The cover of Frontier #6, Emily Carroll’s issue of the Youth in Decline artist showcase, presents a set of images concerning the death of Ann Herron, a Canadian urban legend of Carroll’s own invention. Readers see a country house, two women, a ghostly hand rising through carpet, and more. Carroll has arranged the images at slants, as if dropping photographs onto a table—one image partially obscures another, with yet another image one level higher. This is what an urban legend looks like: a narrative mosaic. People add tiles; people adjust tiles; people remove tiles. Storytellers complement one another and undermine one another. Frontier #6 approximates this process—accounts of Ann Herron’s death (and afterlife) compete and mutate throughout the comic’s pages.
Ann Herron lived alone after the passing of some family members and the marriage of her sister. One night in 1934, someone entered Herron’s bedroom and struck her with a hatchet, the first part of a protracted assault that ended with Herron’s death in the parlor. This is the seed of the Ann Herron legend—or at least one version of it. Carroll quickly complicates the telling of the legend, moving between black-and-white spreads and pastel-colored spreads to delineate different storytellers.
The text accompanying Carroll’s black-and-white spreads reads like a secondhand (or thirdhand) account of the Herron murder. Contemporaneous, maybe; could be someone from the same town: “Henry Stratham would let you into the Herron place after it happened … And for an extra fee, he’d sell you a handkerchief and you could dip it in the blood … Because they say Ann Herron’s blood, IT NEVER DRIED.” This narrator gains a kind of authority by way of proximity to the murder, and at first, he or she is the reader’s only guide. Later black-and-white spreads maintain the narrator’s tone—a kind of familiar omniscience—but Carroll takes steps to unsettle her readers.
In the second black-and-white spread, the narrator provides some background about the Herron family, and (Carroll’s drawings of) photos complement each line. But black splatter covers the photos of family members next to mentions of their deaths. The spread doesn’t indicate whether these splatters are the work of the narrator or the work of another party. How many storytellers are active in these pages? Can we say for sure? (Do we count the photographer?) From early on, Carroll shares new information with readers while also shaking their interpretive footing, and the comic is spookier for this induced confusion. Even the black-and-white approach is both a way to set tone and a means of handicapping readers. (Are the black smears blood? We can’t say.)
The comic’s next black-and-white spread once again features a layer of violent splatter upon an orderly composition. Readers find a floor plan for Ann Herron’s home, along with a narrator’s room-by-room description of Ann’s murder. (The narration is written in the same hand as the previous B&W spreads; Carroll varies her lettering for the pastel spreads.) The white splatter atop the floor plan’s black negative space complements the narrator’s text, signifying Herron’s blood and encouraging readers to trace Herron’s final minutes along the floor plan. Or a possible version of Herron’s final minutes. Here again, the layers of Carroll’s composition remind readers that the telling of an urban legend is a group activity.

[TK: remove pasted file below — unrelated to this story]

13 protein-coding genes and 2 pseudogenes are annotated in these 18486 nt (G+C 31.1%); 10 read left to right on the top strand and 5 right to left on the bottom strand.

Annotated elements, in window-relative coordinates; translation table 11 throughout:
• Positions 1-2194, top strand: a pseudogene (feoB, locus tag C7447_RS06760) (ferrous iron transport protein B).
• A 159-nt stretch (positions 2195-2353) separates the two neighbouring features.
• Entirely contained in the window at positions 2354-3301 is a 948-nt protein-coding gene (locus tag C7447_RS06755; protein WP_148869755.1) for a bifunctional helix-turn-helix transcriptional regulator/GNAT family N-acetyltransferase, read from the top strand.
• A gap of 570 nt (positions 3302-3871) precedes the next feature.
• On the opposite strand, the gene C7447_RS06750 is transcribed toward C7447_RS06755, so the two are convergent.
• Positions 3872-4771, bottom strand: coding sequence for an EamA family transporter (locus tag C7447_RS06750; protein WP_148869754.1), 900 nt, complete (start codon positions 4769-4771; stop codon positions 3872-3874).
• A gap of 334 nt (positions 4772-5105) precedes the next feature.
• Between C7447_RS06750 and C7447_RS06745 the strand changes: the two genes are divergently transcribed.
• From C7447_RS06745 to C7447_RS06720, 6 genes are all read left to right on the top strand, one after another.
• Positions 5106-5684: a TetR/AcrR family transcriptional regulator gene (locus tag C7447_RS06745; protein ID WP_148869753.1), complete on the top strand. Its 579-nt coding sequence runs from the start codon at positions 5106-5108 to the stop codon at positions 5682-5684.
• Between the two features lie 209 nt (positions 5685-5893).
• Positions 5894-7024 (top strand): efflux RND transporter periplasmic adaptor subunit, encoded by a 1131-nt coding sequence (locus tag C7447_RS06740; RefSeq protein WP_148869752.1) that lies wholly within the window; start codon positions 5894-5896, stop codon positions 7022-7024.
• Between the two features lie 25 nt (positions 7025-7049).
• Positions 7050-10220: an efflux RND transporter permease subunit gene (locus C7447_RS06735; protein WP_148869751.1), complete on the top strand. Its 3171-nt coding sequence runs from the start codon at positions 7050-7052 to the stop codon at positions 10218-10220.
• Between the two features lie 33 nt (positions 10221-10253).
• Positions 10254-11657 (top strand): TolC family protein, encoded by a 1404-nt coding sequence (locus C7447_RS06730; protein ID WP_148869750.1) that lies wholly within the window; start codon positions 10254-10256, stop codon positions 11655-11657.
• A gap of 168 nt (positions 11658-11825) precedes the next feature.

Carroll’s pastel spreads focus on the (fictional) present-day status of the Ann Herron legend. Mainly, it’s the inspiration for a slumber party game in which people try to summon Herron’s ghost. The first page of these more colorful spreads even features some instructions: “TO PLAY ANN-by-the-BED YOU WILL NEED THE FOLLOWING.”
The next pastel-palette spread includes, at left, four illustrations of Ann Herron, each based on the account of a different person who attempted to summon her ghost. Carroll puts the witnesses in competition through her juxtaposition of the images—a coherent likeness of the Herron ghost does not emerge from the four pictures. The right page features one speaker (seen, like the two girls on the cover, from below the eye line) sharing his account. Carroll uses a three-by-three grid here, with a new kind of splatter (purple on purple) appearing as the speaker loses his composure, amplifying the heightened emotions within the middle tier. Although the splatter makes the speaker’s account more vivid, it doesn’t bolster the account’s credibility—this is more induced confusion.
A few color spreads later, readers finally encounter a narrator who will meet them in the eye. This character self-identifies as the author of the book about the Herron murder’s occult trappings, reaching for cred in a way other narrators have not. But here too (on the page not shown below), Carroll gives readers the opportunity to question the newest speaker’s expertise. The spread suggests a path of thinking about the Herron killing, but the sort of path that might appeal mainly to the lost.
The Frontier reader’s inability to rely on any one narrator compounds the general creepiness of issue six. This is a kind of game playing with a purpose, in other words. Carroll previously established her talent for atmosphere and suspense in works such as the short story collection Through the Woods. The revelation of Frontier #6 is her treatment of scary stories as composite creations—a weaponized treatment. Voices multiply within this brief comic to an alarming effect. Carroll’s issue of Frontier is a much shorter release than Through the Woods, but it should not be considered a minor entry in her body of work. It may be the best comic she has made to date.